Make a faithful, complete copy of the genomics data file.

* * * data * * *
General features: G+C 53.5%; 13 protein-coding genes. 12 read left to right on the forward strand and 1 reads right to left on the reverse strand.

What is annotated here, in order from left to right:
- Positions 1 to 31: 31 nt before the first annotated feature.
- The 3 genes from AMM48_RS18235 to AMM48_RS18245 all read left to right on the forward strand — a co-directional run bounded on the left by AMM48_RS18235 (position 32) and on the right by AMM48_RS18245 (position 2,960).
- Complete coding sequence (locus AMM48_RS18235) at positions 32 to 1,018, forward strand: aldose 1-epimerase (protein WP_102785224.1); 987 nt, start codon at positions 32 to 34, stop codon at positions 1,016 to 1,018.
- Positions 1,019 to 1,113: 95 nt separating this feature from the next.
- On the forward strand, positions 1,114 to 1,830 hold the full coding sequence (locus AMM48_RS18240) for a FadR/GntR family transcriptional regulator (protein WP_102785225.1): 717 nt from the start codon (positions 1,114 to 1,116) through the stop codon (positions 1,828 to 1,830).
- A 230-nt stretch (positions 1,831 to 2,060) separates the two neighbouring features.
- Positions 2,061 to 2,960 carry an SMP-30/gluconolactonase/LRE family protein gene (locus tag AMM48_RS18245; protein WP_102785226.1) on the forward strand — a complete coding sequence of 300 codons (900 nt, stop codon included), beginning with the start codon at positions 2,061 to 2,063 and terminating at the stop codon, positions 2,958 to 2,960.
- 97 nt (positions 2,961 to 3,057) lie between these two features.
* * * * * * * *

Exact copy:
General features: G+C 53.5%; 13 protein-coding genes. 12 read left to right on the forward strand and 1 reads right to left on the reverse strand.

What is annotated here, in order from left to right:
- Positions 1 to 31: 31 nt before the first annotated feature.
- The 3 genes from AMM48_RS18235 to AMM48_RS18245 all read left to right on the forward strand — a co-directional run bounded on the left by AMM48_RS18235 (position 32) and on the right by AMM48_RS18245 (position 2,960).
- Complete coding sequence (locus AMM48_RS18235) at positions 32 to 1,018, forward strand: aldose 1-epimerase (protein WP_102785224.1); 987 nt, start codon at positions 32 to 34, stop codon at positions 1,016 to 1,018.
- Positions 1,019 to 1,113: 95 nt separating this feature from the next.
- On the forward strand, positions 1,114 to 1,830 hold the full coding sequence (locus AMM48_RS18240) for a FadR/GntR family transcriptional regulator (protein WP_102785225.1): 717 nt from the start codon (positions 1,114 to 1,116) through the stop codon (positions 1,828 to 1,830).
- A 230-nt stretch (positions 1,831 to 2,060) separates the two neighbouring features.
- Positions 2,061 to 2,960 carry an SMP-30/gluconolactonase/LRE family protein gene (locus tag AMM48_RS18245; protein WP_102785226.1) on the forward strand — a complete coding sequence of 300 codons (900 nt, stop codon included), beginning with the start codon at positions 2,061 to 2,063 and terminating at the stop codon, positions 2,958 to 2,960.
- 97 nt (positions 2,961 to 3,057) lie between these two features.